By Civil Service World

10 Dec 2015

With the end of 2015 in sight, we asked Whitehall's top officials to review the year, set out their priorities for 2016 – and shed some light on their festive plans. John Pullinger, UK National Statistician and head of the Government Statistical Service, takes part in our biggest-ever perm secs round-up series...

How did you tackle the biggest challenges facing your organisation in 2015?
It has been a challenge this year in the run up to the general election and since to keep up with the demands for new statistical insights on current issues whilst keeping regular series coming out every day. Teams across the Government Statistical Service have shown wonderful professionalism in meeting the twin requirements to be working alongside policy and operational colleagues and demonstrating rigour and independence in their analysis and presentation of findings. 

This year has also been the year when the data revolution got serious. The scale and variety of data sources are growing exponentially, calling us to innovate quickly. We have tackled this by encouraging a culture of curiosity in all staff – “how can I deliver continuous improvement in service; can I do this differently?” 

Within ONS, reform of the organisation has brought many challenges – moving to a better system for staff pay, improving skills, upgrading technology, renewing leadership and governance to name but a few. With a supportive board, a determined senior management team and patience from our staff, we are steadily implementing radical change.

Perm secs round-up 2015: Whitehall's top civil servants review the year – and look ahead to 2016
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What are your department’s top priorities in the year ahead?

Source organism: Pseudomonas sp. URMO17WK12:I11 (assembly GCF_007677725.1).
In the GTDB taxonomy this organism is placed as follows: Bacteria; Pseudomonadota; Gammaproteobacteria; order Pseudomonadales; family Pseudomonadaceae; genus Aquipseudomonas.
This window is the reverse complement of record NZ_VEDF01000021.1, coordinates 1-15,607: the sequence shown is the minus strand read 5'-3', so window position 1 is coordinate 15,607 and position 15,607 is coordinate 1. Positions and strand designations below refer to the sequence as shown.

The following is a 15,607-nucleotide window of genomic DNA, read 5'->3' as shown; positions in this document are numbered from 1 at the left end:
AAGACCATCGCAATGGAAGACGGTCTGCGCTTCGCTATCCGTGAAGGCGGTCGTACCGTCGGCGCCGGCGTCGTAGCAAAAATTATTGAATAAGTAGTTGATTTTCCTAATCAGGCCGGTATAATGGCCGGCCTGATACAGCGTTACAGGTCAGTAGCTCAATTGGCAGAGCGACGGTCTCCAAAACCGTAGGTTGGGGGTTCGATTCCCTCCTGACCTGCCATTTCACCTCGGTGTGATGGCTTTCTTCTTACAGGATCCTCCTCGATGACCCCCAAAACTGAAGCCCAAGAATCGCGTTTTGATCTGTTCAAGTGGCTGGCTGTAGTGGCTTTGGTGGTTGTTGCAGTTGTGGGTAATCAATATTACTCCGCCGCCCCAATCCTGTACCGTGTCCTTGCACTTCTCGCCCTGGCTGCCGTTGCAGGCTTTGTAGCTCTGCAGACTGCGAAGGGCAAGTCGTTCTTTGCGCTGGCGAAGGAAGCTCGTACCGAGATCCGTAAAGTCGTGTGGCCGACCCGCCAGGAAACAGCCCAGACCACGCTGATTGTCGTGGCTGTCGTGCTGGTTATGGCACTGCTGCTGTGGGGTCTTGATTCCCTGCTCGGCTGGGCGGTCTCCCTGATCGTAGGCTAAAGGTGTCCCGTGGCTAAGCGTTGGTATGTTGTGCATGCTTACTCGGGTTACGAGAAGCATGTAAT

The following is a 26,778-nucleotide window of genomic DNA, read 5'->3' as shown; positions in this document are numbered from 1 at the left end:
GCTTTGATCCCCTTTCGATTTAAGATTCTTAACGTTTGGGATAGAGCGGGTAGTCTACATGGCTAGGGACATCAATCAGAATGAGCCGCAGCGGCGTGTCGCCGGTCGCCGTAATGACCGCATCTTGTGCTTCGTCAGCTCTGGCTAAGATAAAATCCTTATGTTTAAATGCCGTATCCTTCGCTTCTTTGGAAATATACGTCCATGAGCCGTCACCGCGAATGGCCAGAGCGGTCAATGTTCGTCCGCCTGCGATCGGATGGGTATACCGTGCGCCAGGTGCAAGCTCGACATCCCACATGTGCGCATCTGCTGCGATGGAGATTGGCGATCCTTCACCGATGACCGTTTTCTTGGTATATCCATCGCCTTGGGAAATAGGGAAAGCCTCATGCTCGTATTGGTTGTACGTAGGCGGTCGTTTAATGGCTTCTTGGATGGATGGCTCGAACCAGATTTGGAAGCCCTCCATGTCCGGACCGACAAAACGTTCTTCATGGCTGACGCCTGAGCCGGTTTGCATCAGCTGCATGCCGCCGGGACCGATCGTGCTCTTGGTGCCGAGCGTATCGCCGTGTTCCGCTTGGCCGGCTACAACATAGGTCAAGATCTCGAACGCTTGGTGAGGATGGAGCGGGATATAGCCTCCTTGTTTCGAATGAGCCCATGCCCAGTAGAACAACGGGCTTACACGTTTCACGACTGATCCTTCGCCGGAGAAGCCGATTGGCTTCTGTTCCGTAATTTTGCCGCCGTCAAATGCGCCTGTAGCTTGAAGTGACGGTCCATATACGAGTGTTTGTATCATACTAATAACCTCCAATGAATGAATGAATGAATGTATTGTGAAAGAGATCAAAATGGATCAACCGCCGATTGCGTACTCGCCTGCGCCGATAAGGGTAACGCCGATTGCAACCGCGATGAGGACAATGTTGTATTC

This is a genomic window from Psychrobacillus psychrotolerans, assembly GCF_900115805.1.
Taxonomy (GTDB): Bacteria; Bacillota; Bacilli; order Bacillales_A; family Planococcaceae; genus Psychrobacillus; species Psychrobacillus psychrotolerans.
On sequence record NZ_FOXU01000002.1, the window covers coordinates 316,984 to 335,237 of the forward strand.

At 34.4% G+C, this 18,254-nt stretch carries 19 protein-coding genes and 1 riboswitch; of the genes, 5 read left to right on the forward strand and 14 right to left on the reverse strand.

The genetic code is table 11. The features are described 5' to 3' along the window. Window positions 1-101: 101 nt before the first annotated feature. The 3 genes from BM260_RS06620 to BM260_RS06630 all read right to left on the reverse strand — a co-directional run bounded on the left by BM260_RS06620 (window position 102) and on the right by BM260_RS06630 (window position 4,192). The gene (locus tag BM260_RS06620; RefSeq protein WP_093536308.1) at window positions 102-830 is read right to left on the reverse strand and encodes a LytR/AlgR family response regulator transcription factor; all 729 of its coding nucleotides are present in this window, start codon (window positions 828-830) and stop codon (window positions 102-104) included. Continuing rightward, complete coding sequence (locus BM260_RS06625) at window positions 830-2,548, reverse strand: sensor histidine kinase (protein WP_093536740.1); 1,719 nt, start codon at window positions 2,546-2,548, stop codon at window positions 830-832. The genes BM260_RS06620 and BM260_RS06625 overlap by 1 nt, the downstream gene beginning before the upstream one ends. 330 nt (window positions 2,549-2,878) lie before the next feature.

My top priority from the outset has been economic statistics. Over the next year we will be greatly assisted by the results of a review commissioned by the chancellor looking at how we can improve our understanding of the modern economy. 

We will bring analytical insights to policymakers across all domains within the UK and devolved governments. This will require us to be much smarter in how we access and mobilise data from a range of sources, including looking at the legal gateways and taking steps to ensure that the public and business continue to view us as trustworthy guardians of their data. 

Development of data capability will remain a top priority – investing in skills and engaging the brightest minds. As the year progresses we will deliver a radical upgrade in the technologies we are using to enable us to operate more quickly, more flexibly and more cost effectively. 

What film do you hope to watch over the festive period – and what’s the best game to play with the family on Christmas Day?
I will be watching Spectre on the biggest screen I can find. And any game with my granddaughter will be a delight. 

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